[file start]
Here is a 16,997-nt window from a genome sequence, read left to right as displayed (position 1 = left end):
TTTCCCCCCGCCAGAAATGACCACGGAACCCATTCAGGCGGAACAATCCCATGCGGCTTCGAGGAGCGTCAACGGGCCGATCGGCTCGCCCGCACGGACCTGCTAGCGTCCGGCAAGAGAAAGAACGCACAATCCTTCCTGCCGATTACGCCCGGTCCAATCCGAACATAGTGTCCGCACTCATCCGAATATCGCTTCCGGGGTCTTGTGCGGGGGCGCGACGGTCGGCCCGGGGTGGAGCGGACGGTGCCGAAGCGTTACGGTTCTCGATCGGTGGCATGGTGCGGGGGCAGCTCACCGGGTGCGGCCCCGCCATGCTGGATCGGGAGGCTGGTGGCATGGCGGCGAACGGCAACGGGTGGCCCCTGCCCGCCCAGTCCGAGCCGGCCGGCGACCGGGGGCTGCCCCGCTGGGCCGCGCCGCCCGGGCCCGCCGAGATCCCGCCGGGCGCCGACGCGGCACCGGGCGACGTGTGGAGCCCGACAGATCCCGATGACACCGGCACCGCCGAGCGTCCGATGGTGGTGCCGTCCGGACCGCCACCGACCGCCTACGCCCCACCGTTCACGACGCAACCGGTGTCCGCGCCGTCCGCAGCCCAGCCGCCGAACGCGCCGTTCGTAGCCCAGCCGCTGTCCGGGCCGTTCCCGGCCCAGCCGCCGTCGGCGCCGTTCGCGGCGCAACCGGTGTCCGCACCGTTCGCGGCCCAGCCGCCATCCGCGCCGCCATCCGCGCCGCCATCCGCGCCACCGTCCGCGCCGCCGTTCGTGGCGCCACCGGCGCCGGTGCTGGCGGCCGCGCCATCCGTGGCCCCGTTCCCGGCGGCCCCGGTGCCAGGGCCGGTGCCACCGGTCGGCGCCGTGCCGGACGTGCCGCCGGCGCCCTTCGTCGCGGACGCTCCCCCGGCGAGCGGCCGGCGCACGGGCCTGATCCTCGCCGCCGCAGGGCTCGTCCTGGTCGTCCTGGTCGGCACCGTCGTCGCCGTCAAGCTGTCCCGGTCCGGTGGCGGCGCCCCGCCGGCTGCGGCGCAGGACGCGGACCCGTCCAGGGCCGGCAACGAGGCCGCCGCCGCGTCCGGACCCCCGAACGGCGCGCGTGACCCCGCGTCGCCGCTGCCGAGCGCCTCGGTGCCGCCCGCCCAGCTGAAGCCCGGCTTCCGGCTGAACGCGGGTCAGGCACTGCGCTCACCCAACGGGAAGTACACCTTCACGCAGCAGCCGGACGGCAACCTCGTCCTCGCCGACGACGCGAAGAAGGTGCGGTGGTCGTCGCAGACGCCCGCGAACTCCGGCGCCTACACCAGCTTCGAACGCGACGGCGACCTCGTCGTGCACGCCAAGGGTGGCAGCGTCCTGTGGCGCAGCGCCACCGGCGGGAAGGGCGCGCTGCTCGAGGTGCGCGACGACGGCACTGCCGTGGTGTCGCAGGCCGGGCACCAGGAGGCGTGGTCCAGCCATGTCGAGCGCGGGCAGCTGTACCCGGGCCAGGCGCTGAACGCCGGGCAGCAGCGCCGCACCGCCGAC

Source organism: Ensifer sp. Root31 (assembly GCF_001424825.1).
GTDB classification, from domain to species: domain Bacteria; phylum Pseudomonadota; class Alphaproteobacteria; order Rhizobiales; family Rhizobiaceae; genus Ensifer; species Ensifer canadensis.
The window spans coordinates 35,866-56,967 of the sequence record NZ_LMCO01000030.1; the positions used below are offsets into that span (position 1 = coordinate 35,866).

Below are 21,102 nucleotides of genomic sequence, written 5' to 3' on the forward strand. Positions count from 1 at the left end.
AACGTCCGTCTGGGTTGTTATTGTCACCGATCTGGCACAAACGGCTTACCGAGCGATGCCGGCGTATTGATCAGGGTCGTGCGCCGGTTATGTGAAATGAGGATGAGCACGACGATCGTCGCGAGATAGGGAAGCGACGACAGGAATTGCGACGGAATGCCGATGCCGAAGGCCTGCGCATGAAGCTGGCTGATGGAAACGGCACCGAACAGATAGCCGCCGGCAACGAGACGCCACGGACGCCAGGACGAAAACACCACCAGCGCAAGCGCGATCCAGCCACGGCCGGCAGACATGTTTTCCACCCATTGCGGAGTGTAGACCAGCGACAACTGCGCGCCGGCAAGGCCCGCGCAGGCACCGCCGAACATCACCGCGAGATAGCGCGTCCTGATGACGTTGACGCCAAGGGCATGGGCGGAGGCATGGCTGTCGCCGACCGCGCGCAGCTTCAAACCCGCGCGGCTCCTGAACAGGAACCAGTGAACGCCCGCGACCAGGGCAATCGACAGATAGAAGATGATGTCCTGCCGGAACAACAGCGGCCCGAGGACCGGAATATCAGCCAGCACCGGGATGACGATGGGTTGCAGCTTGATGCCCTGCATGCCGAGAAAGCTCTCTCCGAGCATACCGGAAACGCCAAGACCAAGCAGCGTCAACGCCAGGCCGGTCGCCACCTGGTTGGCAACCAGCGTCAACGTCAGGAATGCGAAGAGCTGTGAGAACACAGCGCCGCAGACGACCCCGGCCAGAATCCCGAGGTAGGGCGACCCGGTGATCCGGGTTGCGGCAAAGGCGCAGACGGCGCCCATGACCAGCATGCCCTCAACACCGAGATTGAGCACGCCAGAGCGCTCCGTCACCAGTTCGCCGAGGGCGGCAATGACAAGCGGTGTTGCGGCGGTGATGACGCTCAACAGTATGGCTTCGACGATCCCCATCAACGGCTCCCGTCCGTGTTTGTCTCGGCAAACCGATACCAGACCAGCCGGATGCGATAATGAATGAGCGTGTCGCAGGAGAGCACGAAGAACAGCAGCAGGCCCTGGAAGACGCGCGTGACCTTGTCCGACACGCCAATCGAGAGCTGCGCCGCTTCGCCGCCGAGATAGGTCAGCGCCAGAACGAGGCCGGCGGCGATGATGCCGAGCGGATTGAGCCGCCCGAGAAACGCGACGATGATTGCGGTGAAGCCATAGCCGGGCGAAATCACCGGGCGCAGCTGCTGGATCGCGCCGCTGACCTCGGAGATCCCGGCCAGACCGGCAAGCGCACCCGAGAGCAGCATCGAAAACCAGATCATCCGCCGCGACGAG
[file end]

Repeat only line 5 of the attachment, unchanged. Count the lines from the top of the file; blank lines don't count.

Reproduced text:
The window spans coordinates 35,866-56,967 of the sequence record NZ_LMCO01000030.1; the positions used below are offsets into that span (position 1 = coordinate 35,866).